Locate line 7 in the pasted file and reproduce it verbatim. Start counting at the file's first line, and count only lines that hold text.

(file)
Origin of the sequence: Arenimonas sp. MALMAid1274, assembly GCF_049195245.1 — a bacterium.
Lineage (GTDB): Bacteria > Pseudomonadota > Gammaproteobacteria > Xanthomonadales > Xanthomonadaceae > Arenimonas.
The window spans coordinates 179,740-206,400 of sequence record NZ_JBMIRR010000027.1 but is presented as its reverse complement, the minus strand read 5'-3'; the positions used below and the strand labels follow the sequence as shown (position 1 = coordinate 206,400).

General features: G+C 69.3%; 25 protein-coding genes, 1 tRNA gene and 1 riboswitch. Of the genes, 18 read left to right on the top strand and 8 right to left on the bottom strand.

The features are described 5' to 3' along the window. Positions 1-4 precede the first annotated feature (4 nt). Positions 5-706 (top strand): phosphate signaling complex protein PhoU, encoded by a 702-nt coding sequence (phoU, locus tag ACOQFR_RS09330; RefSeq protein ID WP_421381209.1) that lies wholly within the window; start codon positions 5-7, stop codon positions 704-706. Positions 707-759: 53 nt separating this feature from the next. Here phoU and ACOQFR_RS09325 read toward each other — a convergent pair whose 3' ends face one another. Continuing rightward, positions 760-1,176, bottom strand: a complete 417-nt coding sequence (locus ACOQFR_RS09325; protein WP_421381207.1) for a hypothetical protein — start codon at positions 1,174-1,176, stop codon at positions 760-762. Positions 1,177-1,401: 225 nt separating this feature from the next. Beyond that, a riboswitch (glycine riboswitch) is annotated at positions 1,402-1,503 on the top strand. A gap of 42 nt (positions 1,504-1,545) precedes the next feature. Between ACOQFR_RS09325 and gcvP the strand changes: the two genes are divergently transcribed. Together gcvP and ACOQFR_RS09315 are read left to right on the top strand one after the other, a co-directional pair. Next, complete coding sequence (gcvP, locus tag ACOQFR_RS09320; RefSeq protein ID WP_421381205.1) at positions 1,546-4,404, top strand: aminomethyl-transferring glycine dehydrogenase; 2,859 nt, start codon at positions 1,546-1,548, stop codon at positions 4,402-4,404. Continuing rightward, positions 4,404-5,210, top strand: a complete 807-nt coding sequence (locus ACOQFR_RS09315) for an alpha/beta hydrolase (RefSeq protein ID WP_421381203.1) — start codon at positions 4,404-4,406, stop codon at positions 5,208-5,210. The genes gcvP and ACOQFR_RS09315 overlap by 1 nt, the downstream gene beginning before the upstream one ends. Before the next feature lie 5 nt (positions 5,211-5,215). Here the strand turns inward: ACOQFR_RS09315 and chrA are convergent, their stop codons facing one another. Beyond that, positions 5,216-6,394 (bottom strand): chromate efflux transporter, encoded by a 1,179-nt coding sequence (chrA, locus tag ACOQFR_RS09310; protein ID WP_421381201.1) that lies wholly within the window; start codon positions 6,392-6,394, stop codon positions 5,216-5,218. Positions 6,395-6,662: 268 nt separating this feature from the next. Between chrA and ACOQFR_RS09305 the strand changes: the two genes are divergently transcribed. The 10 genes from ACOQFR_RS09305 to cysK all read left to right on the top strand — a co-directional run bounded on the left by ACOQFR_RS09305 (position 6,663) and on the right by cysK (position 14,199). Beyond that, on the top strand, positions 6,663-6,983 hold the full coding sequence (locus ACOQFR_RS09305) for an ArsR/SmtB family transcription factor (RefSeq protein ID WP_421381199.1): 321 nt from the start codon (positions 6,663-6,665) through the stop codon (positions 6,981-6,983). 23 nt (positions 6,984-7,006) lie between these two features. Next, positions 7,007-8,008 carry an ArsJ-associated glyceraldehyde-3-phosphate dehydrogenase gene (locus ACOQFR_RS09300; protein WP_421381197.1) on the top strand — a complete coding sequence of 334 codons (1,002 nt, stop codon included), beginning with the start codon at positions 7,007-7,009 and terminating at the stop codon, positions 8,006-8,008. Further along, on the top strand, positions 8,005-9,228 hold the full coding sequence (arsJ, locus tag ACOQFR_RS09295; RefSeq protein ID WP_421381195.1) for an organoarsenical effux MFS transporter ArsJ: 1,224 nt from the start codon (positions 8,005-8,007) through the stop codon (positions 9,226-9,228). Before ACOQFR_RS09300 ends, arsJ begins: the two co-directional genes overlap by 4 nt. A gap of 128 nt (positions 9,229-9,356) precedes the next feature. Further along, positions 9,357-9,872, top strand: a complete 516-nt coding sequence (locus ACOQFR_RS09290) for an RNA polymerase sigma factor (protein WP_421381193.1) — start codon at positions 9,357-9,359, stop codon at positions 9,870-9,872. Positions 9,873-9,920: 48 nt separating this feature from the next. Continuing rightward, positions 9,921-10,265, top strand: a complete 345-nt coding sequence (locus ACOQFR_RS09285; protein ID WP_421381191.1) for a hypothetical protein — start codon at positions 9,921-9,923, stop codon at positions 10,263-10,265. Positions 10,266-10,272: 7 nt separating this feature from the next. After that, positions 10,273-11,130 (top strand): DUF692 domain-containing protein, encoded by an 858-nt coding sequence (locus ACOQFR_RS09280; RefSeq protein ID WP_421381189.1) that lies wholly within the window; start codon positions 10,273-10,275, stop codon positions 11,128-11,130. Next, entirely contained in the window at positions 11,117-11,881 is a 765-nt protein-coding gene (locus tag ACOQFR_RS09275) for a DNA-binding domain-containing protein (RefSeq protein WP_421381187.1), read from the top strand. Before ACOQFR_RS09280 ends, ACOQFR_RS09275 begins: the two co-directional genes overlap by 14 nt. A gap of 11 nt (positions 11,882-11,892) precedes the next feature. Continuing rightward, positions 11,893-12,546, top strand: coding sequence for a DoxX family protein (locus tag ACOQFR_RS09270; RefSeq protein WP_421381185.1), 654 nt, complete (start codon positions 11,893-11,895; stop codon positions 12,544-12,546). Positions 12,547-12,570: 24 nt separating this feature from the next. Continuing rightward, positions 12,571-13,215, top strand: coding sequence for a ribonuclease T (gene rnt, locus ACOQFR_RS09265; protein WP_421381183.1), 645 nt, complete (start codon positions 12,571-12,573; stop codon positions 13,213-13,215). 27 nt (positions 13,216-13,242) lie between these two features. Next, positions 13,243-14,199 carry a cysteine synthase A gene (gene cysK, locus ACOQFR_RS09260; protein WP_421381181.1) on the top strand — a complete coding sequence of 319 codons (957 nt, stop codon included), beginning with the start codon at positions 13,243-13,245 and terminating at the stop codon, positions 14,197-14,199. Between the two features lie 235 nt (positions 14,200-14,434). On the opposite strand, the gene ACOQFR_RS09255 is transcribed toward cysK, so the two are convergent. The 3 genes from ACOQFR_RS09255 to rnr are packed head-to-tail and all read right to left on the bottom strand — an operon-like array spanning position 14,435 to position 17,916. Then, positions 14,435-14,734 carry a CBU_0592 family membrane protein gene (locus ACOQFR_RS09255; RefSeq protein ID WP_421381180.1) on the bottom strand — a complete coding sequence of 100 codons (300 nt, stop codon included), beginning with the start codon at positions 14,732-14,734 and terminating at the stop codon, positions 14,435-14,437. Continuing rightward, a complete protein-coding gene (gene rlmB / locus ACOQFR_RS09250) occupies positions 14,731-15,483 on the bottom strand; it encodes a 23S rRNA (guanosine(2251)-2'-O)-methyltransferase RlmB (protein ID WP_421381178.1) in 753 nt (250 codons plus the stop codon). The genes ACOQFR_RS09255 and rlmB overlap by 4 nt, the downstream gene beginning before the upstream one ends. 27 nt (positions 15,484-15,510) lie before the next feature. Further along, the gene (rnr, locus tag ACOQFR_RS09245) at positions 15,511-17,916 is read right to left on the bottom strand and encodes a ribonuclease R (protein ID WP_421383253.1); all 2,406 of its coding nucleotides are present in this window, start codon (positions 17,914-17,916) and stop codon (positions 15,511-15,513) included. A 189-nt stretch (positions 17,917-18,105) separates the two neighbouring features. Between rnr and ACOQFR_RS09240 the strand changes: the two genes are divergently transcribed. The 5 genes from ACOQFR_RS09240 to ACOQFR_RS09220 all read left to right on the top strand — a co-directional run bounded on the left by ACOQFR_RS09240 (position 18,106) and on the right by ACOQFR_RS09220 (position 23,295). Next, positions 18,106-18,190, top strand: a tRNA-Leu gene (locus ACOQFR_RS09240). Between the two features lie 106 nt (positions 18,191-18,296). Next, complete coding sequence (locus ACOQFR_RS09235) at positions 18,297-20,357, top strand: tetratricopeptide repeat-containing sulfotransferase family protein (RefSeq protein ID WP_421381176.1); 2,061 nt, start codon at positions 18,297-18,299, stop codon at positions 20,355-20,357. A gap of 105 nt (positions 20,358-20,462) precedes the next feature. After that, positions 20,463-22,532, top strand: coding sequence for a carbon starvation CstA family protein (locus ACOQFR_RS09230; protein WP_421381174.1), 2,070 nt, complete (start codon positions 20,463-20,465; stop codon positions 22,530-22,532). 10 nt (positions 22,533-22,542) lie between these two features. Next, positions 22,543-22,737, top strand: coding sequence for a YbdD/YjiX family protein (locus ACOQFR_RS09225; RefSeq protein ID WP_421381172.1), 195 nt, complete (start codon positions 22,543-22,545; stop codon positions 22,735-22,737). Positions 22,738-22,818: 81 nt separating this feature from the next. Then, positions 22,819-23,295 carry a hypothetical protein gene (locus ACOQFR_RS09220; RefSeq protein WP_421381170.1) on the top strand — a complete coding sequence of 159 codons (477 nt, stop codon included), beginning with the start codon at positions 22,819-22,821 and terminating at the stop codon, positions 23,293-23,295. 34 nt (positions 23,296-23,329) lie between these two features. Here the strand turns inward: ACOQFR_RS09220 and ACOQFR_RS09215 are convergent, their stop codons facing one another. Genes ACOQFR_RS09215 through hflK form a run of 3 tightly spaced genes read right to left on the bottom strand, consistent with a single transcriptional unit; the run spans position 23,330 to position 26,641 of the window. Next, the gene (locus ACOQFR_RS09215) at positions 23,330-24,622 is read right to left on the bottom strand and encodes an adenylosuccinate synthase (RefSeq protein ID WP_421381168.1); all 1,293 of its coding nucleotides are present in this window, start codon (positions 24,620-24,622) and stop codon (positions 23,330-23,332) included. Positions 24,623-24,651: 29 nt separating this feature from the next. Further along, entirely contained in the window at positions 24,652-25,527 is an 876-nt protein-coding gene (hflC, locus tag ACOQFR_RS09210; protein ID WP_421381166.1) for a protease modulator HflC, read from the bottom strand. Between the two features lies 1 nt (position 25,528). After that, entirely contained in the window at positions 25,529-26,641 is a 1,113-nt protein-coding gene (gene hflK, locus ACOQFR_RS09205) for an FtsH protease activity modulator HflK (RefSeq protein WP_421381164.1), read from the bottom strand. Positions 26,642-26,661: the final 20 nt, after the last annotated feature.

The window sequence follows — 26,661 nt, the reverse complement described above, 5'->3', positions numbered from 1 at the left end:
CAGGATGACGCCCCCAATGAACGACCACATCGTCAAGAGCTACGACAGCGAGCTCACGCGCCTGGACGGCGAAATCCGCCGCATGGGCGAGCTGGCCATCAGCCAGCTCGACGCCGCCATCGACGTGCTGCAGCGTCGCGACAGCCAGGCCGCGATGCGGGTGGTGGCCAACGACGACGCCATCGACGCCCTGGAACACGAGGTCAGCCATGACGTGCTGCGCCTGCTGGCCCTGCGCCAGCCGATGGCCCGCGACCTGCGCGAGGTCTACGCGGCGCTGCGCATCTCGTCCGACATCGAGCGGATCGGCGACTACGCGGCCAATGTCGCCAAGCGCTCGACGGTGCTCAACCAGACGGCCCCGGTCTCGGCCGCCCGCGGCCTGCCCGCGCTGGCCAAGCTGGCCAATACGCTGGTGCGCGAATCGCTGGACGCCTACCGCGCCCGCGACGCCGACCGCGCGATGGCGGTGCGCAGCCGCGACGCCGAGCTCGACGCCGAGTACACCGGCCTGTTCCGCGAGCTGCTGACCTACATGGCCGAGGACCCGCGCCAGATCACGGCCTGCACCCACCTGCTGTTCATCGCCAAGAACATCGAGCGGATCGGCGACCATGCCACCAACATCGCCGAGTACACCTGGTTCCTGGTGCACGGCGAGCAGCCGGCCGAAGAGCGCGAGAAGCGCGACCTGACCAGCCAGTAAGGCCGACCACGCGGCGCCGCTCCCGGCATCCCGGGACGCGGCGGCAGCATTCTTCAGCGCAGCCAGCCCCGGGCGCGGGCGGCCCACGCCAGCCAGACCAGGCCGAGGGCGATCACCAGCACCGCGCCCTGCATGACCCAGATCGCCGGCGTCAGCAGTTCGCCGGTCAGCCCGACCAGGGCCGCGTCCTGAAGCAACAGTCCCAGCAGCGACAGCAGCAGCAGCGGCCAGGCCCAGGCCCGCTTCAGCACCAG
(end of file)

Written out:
CAGGATGACGCCCCCAATGAACGACCACATCGTCAAGAGCTACGACAGCGAGCTCACGCGCCTGGACGGCGAAATCCGCCGCATGGGCGAGCTGGCCATCAGCCAGCTCGACGCCGCCATCGACGTGCTGCAGCGTCGCGACAGCCAGGCCGCGATGCGGGTGGTGGCCAACGACGACGCCATCGACGCCCTGGAACACGAGGTCAGCCATGACGTGCTGCGCCTGCTGGCCCTGCGCCAGCCGATGGCCCGCGACCTGCGCGAGGTCTACGCGGCGCTGCGCATCTCGTCCGACATCGAGCGGATCGGCGACTACGCGGCCAATGTCGCCAAGCGCTCGACGGTGCTCAACCAGACGGCCCCGGTCTCGGCCGCCCGCGGCCTGCCCGCGCTGGCCAAGCTGGCCAATACGCTGGTGCGCGAATCGCTGGACGCCTACCGCGCCCGCGACGCCGACCGCGCGATGGCGGTGCGCAGCCGCGACGCCGAGCTCGACGCCGAGTACACCGGCCTGTTCCGCGAGCTGCTGACCTACATGGCCGAGGACCCGCGCCAGATCACGGCCTGCACCCACCTGCTGTTCATCGCCAAGAACATCGAGCGGATCGGCGACCATGCCACCAACATCGCCGAGTACACCTGGTTCCTGGTGCACGGCGAGCAGCCGGCCGAAGAGCGCGAGAAGCGCGACCTGACCAGCCAGTAAGGCCGACCACGCGGCGCCGCTCCCGGCATCCCGGGACGCGGCGGCAGCATTCTTCAGCGCAGCCAGCCCCGGGCGCGGGCGGCCCACGCCAGCCAGACCAGGCCGAGGGCGATCACCAGCACCGCGCCCTGCATGACCCAGATCGCCGGCGTCAGCAGTTCGCCGGTCAGCCCGACCAGGGCCGCGTCCTGAAGCAACAGTCCCAGCAGCGACAGCAGCAGCAGCGGCCAGGCCCAGGCCCGCTTCAGCACCAG